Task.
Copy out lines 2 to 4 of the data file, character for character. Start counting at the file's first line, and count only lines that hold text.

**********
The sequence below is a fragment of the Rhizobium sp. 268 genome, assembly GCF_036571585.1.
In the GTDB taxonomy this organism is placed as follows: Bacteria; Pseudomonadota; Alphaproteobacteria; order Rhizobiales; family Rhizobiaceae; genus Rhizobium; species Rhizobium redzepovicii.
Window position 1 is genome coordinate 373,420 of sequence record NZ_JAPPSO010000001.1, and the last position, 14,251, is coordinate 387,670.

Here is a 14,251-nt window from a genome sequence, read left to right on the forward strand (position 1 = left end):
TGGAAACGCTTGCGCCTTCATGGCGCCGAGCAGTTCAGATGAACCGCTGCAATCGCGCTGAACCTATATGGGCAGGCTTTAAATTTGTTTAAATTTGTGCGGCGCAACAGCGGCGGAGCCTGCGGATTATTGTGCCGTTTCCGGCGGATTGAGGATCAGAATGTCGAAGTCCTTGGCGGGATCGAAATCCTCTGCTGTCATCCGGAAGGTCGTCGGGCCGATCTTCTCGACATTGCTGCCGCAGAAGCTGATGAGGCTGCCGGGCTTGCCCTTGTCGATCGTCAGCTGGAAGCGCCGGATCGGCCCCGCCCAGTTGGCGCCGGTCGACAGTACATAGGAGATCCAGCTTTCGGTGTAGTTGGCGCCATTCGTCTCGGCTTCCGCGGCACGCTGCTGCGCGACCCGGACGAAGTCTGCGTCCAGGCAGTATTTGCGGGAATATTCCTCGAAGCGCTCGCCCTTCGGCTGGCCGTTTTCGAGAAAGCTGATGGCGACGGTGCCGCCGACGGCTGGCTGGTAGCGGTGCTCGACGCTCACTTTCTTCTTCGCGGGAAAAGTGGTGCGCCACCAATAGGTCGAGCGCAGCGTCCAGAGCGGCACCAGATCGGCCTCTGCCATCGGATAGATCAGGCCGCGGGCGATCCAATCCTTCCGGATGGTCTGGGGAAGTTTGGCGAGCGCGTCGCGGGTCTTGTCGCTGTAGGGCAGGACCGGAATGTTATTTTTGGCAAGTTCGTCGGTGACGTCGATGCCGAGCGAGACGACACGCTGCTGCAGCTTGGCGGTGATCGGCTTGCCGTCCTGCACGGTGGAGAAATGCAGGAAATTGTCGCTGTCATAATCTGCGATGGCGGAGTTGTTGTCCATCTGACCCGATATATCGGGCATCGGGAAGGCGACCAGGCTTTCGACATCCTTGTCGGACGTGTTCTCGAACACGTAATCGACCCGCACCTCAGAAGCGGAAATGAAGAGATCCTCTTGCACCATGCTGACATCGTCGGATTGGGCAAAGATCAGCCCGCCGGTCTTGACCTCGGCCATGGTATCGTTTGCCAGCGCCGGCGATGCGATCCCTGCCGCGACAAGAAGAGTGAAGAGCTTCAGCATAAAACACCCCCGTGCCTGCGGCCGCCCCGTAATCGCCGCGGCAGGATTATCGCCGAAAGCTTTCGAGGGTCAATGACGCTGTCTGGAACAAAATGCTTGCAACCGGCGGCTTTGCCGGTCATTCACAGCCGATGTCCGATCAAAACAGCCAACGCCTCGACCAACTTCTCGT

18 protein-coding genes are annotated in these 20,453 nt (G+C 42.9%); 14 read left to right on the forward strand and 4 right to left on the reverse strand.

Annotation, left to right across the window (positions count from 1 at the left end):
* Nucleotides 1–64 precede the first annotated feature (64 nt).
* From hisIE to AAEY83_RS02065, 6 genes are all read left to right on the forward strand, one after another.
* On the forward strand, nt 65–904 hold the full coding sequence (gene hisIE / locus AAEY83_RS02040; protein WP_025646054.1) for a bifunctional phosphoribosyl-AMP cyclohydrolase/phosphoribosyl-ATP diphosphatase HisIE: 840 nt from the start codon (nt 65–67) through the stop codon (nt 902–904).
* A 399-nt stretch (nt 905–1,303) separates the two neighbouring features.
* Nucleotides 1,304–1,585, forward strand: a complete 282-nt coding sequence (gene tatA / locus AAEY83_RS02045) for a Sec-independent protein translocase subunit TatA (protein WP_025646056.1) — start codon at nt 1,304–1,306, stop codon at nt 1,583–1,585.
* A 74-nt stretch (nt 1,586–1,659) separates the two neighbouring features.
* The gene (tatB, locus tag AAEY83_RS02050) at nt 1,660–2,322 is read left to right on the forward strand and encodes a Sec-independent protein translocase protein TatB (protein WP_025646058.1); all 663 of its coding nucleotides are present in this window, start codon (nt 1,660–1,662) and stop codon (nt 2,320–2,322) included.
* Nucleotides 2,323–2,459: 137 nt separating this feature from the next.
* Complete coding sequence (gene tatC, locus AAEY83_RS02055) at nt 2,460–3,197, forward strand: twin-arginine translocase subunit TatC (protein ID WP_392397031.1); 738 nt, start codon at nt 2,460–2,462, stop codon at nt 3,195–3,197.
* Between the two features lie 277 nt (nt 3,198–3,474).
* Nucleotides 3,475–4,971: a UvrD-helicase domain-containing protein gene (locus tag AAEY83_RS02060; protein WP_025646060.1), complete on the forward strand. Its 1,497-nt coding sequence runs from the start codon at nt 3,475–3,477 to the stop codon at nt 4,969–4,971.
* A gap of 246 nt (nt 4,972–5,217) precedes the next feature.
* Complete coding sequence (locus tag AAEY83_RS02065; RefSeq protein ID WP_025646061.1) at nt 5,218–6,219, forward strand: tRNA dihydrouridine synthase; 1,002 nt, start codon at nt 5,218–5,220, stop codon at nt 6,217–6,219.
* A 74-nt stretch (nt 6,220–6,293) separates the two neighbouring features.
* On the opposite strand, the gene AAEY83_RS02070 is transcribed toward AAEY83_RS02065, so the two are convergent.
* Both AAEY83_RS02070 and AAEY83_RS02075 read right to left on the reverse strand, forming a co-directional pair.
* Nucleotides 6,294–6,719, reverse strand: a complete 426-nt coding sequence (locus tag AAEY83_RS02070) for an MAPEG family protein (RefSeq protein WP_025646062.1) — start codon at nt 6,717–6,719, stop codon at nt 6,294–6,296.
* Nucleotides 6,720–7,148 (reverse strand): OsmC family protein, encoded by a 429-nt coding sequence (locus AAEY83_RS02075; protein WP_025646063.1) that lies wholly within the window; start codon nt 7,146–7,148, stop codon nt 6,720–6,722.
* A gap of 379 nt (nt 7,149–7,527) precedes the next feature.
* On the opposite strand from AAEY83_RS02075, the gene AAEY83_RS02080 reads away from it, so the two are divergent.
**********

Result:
In the GTDB taxonomy this organism is placed as follows: Bacteria; Pseudomonadota; Alphaproteobacteria; order Rhizobiales; family Rhizobiaceae; genus Rhizobium; species Rhizobium redzepovicii.
Window position 1 is genome coordinate 373,420 of sequence record NZ_JAPPSO010000001.1, and the last position, 14,251, is coordinate 387,670.

Here is a 14,251-nt window from a genome sequence, read left to right on the forward strand (position 1 = left end):